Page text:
chromatin not only serves as a way to condense DNA within the cellular nucleus, but also as a way to control how that DNA is used. In particular, within eukaryotes, specific genes are not expressed unless they can be accessed by RNA polymerase and proteins known as transcription factors. In its default state, the tight coiling that characterizes chromatin structure limits the access of these substances to eukaryotic DNA. Therefore, a cell's chromatin must "open" in order for gene expression to take place. This process of "opening" is called chromatin remodeling, and it is of vital importance to the proper functioning of all eukaryotic cells. In recent years, researchers have discovered a great deal about chromatin remodeling, including the roles that different protein complexes, histone variants, and biochemical modifications play in this process. However, a great deal remains to be learned before chromatin remodeling is fully understood.
Chromatin Remodeling at a Glance
Various molecules called chromatin remodelers provide the mechanism for modifying chromatin and allowing transcription signals to reach their destinations on the DNA strand. Understanding the nature and processes of these cellular construction workers remains an active area of discovery in genetic research.
Currently, investigators know that chromatin remodelers are large, multiprotein complexes that use the energy of ATP hydrolysis to mobilize and restructure nucleosomes. Recall that nucleosomes wrap 146 base pairs of DNA in approximately 1.7 turns around a histone-octamer disk, and the DNA inside each nucleosome is generally inaccessible to DNA-binding factors. Remodelers are thus necessary to provide access to the underlying DNA to enable transcription, chromatin assembly, DNA repair, and other processes. Just how remodelers convert the energy of ATP hydrolysis into mechanical force to mobilize the nucleosome, and how different remodeler complexes select which nucleosomes to move and restructure, remains unknown, however.
Remodelers are partitioned into five families, each with specialized biological roles. Nonetheless, all remodelers contain a subunit with a conserved ATPase domain. In addition to the conserved ATPase, each remodeler complex also possesses unique proteins that specialize it for its unique biological role. However, because all remodelers move nucleosomes and all such movement is ATP dependent, mobilization is most likely a property of the conserved ATPase subunit.
The ATPase domains of remodelers are similar in sequence and structure to known DNA-translocating proteins in viruses and bacteria. Recent evidence from the SWI/SNF and ISWI remodeler families has also revealed that remodeler ATPases are directional DNA translocases that are capable of the directional pumping of DNA. But how is this property applied to nucleosomes? It seems that the ATPase binds approximately 40 base pairs inside the nucleosome, from which location it pumps DNA around the histone-octamer surface. This enables the movement of the nucleosome along the DNA, thus permitting the exposure of the DNA to regulatory factors.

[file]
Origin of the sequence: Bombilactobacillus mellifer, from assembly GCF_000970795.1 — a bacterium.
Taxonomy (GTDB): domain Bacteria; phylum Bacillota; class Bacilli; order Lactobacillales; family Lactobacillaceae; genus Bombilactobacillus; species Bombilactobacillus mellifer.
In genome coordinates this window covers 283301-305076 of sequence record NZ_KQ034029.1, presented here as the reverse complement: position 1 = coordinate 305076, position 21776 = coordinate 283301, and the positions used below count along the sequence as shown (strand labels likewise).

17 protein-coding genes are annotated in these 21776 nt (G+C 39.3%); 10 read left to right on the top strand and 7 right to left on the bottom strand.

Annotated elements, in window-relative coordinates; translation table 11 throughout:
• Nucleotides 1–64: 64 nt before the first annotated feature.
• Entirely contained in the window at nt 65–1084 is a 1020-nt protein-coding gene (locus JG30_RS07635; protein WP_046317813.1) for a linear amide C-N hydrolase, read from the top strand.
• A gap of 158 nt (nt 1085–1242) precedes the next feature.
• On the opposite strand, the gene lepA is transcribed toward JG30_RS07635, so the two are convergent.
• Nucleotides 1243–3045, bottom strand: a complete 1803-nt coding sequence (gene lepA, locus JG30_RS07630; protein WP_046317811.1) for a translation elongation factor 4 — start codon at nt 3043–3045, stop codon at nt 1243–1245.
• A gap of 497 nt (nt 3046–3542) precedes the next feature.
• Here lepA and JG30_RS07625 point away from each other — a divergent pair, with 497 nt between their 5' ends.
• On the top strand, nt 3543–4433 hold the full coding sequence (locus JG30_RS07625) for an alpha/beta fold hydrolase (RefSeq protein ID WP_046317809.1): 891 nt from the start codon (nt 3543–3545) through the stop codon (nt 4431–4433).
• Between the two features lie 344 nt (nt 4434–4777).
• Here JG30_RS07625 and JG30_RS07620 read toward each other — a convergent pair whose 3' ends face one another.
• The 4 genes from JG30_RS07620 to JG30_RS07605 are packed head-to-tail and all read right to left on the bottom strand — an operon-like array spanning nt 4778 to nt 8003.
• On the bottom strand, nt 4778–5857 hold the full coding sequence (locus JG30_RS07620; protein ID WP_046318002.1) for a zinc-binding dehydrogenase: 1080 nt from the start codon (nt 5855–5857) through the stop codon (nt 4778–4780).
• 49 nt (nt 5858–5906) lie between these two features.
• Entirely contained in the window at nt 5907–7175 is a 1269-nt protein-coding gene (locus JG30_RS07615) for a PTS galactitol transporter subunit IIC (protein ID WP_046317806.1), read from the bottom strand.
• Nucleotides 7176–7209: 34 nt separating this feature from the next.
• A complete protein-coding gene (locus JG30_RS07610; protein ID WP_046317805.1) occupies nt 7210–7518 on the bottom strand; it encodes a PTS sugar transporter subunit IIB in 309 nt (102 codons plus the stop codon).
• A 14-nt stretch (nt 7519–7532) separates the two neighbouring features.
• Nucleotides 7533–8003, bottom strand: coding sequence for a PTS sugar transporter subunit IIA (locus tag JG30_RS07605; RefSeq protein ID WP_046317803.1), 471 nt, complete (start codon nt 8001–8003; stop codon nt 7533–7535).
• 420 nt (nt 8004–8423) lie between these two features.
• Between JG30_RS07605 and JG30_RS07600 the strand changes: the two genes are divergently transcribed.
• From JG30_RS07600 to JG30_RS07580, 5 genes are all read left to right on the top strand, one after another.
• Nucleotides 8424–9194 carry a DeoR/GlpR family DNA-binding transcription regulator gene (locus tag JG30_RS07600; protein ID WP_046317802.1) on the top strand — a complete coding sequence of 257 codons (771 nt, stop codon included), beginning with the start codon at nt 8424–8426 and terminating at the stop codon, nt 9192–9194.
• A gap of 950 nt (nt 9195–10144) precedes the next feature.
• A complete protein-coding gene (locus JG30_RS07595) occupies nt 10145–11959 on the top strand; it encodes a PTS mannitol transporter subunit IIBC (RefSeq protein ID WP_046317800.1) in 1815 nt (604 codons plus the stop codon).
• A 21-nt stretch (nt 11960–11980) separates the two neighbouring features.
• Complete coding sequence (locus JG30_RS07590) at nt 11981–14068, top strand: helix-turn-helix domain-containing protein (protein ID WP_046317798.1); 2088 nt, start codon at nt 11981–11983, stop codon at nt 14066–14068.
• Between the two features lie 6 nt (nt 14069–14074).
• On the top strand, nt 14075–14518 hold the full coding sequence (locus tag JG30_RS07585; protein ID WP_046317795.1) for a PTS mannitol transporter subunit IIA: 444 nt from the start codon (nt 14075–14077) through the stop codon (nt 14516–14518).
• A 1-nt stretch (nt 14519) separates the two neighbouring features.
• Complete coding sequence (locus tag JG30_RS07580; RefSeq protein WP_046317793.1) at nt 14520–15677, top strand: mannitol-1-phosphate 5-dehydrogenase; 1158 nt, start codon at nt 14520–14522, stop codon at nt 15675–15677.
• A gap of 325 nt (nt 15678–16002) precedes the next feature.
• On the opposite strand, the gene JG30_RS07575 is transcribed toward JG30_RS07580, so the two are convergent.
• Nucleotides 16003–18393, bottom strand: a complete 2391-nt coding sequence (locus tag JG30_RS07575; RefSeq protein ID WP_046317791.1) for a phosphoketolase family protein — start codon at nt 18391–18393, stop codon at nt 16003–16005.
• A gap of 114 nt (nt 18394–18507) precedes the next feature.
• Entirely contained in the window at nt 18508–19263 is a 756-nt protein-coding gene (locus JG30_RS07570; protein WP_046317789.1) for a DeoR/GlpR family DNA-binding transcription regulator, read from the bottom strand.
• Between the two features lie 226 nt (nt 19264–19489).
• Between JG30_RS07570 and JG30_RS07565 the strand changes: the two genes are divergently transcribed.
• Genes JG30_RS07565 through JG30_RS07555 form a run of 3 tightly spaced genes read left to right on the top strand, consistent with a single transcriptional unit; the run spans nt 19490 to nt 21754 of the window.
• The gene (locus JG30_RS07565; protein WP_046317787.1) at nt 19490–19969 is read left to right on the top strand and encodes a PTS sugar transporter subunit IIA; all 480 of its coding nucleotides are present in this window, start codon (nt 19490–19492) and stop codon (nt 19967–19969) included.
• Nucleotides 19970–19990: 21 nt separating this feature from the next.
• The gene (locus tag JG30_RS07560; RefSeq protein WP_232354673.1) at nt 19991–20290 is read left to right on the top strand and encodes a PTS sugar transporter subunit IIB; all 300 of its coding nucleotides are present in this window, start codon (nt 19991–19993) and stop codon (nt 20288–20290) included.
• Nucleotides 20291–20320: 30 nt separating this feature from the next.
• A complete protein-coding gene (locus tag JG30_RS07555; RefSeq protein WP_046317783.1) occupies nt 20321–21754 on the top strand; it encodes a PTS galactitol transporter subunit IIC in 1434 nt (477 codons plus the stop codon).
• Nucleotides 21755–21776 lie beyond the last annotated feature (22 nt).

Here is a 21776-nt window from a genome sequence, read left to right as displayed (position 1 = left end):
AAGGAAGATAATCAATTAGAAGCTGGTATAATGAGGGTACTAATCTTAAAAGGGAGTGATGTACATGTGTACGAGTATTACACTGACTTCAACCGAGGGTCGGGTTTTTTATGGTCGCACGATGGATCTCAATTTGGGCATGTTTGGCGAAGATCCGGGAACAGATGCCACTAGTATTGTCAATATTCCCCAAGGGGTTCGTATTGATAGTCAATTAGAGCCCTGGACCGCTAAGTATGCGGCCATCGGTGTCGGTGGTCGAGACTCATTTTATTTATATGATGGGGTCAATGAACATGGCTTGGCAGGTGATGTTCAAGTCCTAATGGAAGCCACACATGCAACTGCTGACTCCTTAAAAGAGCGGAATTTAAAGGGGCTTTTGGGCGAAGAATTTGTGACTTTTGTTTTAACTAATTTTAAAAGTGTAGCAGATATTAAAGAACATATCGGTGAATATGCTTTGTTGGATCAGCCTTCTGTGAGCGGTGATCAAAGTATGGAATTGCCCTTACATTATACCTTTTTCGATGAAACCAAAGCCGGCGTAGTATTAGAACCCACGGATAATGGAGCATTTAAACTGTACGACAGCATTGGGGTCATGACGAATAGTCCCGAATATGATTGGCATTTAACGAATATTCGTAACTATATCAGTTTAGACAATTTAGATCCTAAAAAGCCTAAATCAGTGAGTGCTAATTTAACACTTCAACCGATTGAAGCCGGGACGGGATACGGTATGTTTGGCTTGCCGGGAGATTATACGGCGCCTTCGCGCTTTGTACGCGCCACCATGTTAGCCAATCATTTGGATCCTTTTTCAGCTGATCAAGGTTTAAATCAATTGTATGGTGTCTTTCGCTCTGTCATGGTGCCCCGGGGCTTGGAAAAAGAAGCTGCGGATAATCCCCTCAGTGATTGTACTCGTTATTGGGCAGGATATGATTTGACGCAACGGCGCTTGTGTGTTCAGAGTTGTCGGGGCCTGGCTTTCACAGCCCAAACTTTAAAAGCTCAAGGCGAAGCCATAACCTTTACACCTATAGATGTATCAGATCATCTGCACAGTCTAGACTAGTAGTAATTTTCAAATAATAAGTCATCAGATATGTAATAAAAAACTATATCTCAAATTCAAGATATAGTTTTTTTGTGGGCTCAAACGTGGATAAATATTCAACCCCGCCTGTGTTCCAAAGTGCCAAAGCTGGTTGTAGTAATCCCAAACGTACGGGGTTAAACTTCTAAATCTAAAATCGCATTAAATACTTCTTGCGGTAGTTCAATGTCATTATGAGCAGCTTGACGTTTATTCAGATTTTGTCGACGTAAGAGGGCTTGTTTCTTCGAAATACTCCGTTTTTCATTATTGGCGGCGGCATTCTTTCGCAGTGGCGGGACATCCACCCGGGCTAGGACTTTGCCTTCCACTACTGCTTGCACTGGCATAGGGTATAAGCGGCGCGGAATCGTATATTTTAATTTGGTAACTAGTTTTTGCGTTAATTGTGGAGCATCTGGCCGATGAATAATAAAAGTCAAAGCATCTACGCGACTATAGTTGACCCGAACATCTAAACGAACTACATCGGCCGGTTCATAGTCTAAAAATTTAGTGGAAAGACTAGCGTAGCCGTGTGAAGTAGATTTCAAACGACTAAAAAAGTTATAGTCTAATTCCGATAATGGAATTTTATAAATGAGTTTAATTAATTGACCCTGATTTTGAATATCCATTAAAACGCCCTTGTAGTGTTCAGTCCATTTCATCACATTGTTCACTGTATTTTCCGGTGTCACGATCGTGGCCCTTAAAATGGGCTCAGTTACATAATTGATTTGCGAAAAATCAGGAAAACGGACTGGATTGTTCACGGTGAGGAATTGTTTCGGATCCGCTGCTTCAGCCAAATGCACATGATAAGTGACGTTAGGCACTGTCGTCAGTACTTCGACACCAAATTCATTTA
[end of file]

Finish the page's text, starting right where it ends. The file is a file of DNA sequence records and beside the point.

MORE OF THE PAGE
The additional domains and proteins that are attached to the ATPase are important for nucleosome selection, and they also help regulate ATPase activity. These attendant proteins bind to histones and nucleosomal DNA, and their binding to these molecules is affected by the histone modification state. The modification state helps determine whether the nucleosome is an appropriate substrate for a remodeler complex (Saha et al., 2006), as discussed later in this article.
Indeed, canonical histones can themselves be replaced by histone variants or modified by specific enzymes, thereby making the surrounding DNA more or less accessible to the transcriptional machinery.
So far, a number of histone variants have been found and localized to specific areas of chromatin. For instance, H2A.Z is a variant of H2A and is often enriched near relatively inactive gene promoters. Interestingly, H2A.Z does not take its place during replication when the chromatin structure is established. Instead, the chromatin remodeling complex SWR1 catalyzes an ATP-dependent exchange of H2A in the nucleosome for H2A.Z (Wu et al., 2005).
Histone Modification and the Histone Code
Histone sequences are highly conserved. The diagram below shows a typical chromatin fiber, with the blue cylinders representing histones. Extending from each of the histones is a "tail," called the N-terminal tail because proteins have two ends--an N terminus and C terminus. Here, the C terminus forms a globular domain that is packaged into the nucleosome. The other end of the histone is more flexible and capable of interacting more directly with DNA and the different proteins within the nucleus.
Figure below: (A) General chromatin organization. Like other histone "tails," the N terminus of H3 (red) represents a highly conserved domain that is likely to be exposed or extend outwards from the chromatin fiber. A number of distinct post-translational modifications are known to occur at the N terminus f H3 including acetylation (green flag), phosphorylation (grey circle), and methylation (yellow hexagon). Other modifications are known and may also occur in the globular domain. (B) The N terminus of human H3 is shown in single-letter amino-acid code. For comparison, the N termini of human CENP-A, a centromere-specific H3 variant, and human H4, the nucleosomal partner to H3, are shown. Note the regular spacing of acetylatable lysines (red), and potential phosphorylation (blue) and methylation (purple) sites. The asterisk indicates the lysine residue in H3 that is known to be targeted for acetylation as well as for methylation; lysine 9 in CENP-A (bold) may also be chemically modified (see text). The above depictions of chromatin structure and H3 are schematic; no attempt has been made to accurately portray these structures.